The numbers: U.S. industrial production rose 0.4% in June, the Federal Reserve reported Thursday.

The gain was below Wall Street expectations of a 0.6% rise, according to a survey by the Wall Street Journal.

Output in May was revised down slightly to a 0.7% rise from the initial estimate of a 0.1% gain.

Capacity utilization rose to 75.4% in June, the highest rate since the pandemic struck last year. The capacity utilization rate reflects the limits to operating the nation’s factories, mines and utilities. 

It’s still well below levels, estimated around 80%, that could cool production costs and prices.

What happened: In June, manufacturing activity edged down 0.1%, as the shortage of semiconductors contributed to a 6.6% drop in production of motor vehicles and parts.

Excluding autos, industrial output rose 0.8% in the month.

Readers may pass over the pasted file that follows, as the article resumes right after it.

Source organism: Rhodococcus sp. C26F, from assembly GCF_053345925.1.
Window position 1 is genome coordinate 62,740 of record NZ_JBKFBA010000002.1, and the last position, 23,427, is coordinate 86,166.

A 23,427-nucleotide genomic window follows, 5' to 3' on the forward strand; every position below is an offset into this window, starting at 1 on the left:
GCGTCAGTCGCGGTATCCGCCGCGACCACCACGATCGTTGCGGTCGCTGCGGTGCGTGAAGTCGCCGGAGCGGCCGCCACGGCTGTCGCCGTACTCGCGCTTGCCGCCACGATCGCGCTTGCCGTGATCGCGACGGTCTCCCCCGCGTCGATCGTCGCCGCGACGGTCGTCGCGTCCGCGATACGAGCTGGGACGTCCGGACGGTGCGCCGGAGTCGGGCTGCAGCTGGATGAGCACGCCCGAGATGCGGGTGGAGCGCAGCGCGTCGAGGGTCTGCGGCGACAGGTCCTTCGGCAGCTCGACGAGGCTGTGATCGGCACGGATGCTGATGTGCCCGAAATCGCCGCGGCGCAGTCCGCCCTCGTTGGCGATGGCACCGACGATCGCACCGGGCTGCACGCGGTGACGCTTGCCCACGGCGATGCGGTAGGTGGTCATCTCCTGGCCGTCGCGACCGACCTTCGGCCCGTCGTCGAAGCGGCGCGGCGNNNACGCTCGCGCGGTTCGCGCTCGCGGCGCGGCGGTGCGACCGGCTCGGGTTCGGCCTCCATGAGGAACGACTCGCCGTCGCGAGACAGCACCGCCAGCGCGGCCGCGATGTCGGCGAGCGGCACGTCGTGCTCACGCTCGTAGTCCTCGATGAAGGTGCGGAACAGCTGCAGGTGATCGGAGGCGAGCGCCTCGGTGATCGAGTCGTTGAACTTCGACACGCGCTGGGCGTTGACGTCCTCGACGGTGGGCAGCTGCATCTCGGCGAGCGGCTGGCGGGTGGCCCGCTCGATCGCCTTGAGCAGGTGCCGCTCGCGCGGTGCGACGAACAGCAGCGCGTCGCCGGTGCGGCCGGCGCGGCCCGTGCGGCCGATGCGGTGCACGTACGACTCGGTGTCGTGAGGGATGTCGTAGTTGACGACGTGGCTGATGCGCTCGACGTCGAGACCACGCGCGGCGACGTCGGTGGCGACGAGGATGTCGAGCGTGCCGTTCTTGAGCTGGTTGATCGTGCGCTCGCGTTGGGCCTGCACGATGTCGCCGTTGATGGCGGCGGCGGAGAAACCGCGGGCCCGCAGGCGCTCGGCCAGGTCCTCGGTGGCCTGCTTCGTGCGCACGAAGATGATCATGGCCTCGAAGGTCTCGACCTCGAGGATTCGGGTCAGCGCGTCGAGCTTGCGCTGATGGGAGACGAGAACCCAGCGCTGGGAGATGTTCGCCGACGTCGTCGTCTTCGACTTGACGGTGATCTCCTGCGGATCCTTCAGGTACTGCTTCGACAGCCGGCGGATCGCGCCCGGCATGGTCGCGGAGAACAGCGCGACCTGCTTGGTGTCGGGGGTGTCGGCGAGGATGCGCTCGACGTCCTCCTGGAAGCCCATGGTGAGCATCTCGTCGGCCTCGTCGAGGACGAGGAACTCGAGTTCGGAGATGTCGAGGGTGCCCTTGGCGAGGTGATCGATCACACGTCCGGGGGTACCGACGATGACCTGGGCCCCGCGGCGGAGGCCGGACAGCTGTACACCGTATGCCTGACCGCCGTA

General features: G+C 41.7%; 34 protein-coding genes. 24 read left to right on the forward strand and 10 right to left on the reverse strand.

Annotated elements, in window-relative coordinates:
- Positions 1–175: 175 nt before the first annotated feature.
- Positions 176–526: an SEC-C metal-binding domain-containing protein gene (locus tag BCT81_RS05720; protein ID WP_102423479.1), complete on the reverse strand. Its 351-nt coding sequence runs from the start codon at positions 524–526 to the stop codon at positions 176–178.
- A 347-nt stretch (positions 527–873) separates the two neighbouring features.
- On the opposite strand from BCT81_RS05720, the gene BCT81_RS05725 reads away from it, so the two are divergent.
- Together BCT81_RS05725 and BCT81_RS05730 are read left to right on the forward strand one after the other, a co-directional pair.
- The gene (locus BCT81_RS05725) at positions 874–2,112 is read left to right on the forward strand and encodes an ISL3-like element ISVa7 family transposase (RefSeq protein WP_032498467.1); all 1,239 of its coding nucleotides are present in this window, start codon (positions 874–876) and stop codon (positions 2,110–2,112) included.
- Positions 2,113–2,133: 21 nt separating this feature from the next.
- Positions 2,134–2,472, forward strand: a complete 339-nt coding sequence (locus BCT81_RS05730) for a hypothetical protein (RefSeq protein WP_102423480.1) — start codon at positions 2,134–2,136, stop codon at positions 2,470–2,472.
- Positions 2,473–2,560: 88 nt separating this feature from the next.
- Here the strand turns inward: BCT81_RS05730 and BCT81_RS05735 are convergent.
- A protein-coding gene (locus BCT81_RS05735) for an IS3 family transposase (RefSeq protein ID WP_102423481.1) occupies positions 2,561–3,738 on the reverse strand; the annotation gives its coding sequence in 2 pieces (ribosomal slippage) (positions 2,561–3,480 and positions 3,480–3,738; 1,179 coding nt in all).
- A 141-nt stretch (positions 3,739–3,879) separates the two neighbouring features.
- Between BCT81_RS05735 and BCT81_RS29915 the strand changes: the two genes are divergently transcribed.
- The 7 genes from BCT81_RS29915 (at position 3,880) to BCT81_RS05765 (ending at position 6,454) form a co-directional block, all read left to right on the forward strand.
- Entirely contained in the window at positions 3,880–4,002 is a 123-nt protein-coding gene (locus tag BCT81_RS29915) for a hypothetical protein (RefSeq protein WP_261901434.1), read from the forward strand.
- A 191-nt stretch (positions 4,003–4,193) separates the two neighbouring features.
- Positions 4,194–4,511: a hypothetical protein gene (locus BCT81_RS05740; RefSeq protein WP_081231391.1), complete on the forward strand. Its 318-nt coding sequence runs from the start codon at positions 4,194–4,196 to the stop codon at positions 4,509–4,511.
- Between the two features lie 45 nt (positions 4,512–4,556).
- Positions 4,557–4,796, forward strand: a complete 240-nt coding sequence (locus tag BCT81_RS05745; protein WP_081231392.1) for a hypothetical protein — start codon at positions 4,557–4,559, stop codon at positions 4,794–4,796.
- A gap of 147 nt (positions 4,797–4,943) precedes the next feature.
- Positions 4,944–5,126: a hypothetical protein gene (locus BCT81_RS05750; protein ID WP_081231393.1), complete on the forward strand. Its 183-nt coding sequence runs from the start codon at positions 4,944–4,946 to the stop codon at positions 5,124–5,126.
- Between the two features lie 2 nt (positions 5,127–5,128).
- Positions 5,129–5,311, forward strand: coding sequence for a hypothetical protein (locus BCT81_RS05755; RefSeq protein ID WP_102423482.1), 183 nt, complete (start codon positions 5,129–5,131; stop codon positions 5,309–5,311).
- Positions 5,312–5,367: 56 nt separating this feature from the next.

Utilities output rose 2.7% after a 0.8% decline in May. Mining output, which includes oil and natural gas, rose 1.4% in June after a 0.8% gain in the prior month.

Big picture: Supply constraints continue to cause factories to struggle but there are signs some shortages could be easing.

Early readings of factory conditions in July, indicate robust conditions, with the Empire State factory index hitting a record high.

Market reaction: U.S. stocks
DJIA,
+0.01%

SPX,
-0.20%

opened lower on Thursday on worries about the health of the global economy.

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